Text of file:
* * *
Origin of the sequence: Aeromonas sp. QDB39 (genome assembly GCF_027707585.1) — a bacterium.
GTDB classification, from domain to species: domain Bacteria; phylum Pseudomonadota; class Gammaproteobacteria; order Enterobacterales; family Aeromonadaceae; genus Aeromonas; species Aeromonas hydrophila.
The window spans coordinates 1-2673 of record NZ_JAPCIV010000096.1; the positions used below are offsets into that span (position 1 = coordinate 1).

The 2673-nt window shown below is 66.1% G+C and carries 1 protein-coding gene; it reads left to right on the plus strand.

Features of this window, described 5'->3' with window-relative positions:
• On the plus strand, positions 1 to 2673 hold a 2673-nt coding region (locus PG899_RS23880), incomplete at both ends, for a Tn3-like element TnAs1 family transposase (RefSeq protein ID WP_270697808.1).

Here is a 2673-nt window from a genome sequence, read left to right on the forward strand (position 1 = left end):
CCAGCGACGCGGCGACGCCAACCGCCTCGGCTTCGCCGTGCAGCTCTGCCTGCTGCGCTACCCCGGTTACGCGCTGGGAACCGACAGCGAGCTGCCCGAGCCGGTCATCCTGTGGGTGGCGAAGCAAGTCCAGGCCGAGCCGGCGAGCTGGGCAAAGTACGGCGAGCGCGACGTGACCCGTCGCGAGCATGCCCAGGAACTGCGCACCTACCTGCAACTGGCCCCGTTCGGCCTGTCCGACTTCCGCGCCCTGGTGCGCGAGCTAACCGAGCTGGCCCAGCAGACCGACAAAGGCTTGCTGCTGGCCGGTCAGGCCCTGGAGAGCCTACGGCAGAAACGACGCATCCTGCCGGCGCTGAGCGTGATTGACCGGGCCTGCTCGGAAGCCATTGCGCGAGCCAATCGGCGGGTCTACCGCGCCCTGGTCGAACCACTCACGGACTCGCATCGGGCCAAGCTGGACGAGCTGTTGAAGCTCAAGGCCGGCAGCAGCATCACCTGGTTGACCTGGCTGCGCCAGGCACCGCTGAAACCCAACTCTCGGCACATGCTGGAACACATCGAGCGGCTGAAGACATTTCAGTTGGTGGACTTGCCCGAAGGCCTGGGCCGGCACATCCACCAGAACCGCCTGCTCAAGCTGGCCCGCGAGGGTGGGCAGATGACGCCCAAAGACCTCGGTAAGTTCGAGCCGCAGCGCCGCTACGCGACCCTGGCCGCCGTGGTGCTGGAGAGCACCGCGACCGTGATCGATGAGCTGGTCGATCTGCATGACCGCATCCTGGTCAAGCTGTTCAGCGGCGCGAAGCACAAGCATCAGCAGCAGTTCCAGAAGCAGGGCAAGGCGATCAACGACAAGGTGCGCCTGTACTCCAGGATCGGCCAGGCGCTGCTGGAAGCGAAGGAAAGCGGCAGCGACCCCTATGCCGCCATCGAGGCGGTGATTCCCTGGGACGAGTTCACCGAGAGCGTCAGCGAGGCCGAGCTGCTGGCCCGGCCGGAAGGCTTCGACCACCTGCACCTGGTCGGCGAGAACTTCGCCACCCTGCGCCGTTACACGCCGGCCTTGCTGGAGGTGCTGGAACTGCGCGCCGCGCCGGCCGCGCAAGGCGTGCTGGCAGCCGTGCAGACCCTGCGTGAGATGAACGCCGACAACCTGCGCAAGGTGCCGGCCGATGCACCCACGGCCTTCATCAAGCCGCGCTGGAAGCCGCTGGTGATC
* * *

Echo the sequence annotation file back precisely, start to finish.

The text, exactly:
Origin of the sequence: Aeromonas sp. QDB39 (genome assembly GCF_027707585.1) — a bacterium.
GTDB classification, from domain to species: domain Bacteria; phylum Pseudomonadota; class Gammaproteobacteria; order Enterobacterales; family Aeromonadaceae; genus Aeromonas; species Aeromonas hydrophila.
The window spans coordinates 1-2673 of record NZ_JAPCIV010000096.1; the positions used below are offsets into that span (position 1 = coordinate 1).

The 2673-nt window shown below is 66.1% G+C and carries 1 protein-coding gene; it reads left to right on the plus strand.

Features of this window, described 5'->3' with window-relative positions:
• On the plus strand, positions 1 to 2673 hold a 2673-nt coding region (locus PG899_RS23880), incomplete at both ends, for a Tn3-like element TnAs1 family transposase (RefSeq protein ID WP_270697808.1).

Here is a 2673-nt window from a genome sequence, read left to right on the forward strand (position 1 = left end):
CCAGCGACGCGGCGACGCCAACCGCCTCGGCTTCGCCGTGCAGCTCTGCCTGCTGCGCTACCCCGGTTACGCGCTGGGAACCGACAGCGAGCTGCCCGAGCCGGTCATCCTGTGGGTGGCGAAGCAAGTCCAGGCCGAGCCGGCGAGCTGGGCAAAGTACGGCGAGCGCGACGTGACCCGTCGCGAGCATGCCCAGGAACTGCGCACCTACCTGCAACTGGCCCCGTTCGGCCTGTCCGACTTCCGCGCCCTGGTGCGCGAGCTAACCGAGCTGGCCCAGCAGACCGACAAAGGCTTGCTGCTGGCCGGTCAGGCCCTGGAGAGCCTACGGCAGAAACGACGCATCCTGCCGGCGCTGAGCGTGATTGACCGGGCCTGCTCGGAAGCCATTGCGCGAGCCAATCGGCGGGTCTACCGCGCCCTGGTCGAACCACTCACGGACTCGCATCGGGCCAAGCTGGACGAGCTGTTGAAGCTCAAGGCCGGCAGCAGCATCACCTGGTTGACCTGGCTGCGCCAGGCACCGCTGAAACCCAACTCTCGGCACATGCTGGAACACATCGAGCGGCTGAAGACATTTCAGTTGGTGGACTTGCCCGAAGGCCTGGGCCGGCACATCCACCAGAACCGCCTGCTCAAGCTGGCCCGCGAGGGTGGGCAGATGACGCCCAAAGACCTCGGTAAGTTCGAGCCGCAGCGCCGCTACGCGACCCTGGCCGCCGTGGTGCTGGAGAGCACCGCGACCGTGATCGATGAGCTGGTCGATCTGCATGACCGCATCCTGGTCAAGCTGTTCAGCGGCGCGAAGCACAAGCATCAGCAGCAGTTCCAGAAGCAGGGCAAGGCGATCAACGACAAGGTGCGCCTGTACTCCAGGATCGGCCAGGCGCTGCTGGAAGCGAAGGAAAGCGGCAGCGACCCCTATGCCGCCATCGAGGCGGTGATTCCCTGGGACGAGTTCACCGAGAGCGTCAGCGAGGCCGAGCTGCTGGCCCGGCCGGAAGGCTTCGACCACCTGCACCTGGTCGGCGAGAACTTCGCCACCCTGCGCCGTTACACGCCGGCCTTGCTGGAGGTGCTGGAACTGCGCGCCGCGCCGGCCGCGCAAGGCGTGCTGGCAGCCGTGCAGACCCTGCGTGAGATGAACGCCGACAACCTGCGCAAGGTGCCGGCCGATGCACCCACGGCCTTCATCAAGCCGCGCTGGAAGCCGCTGGTGATC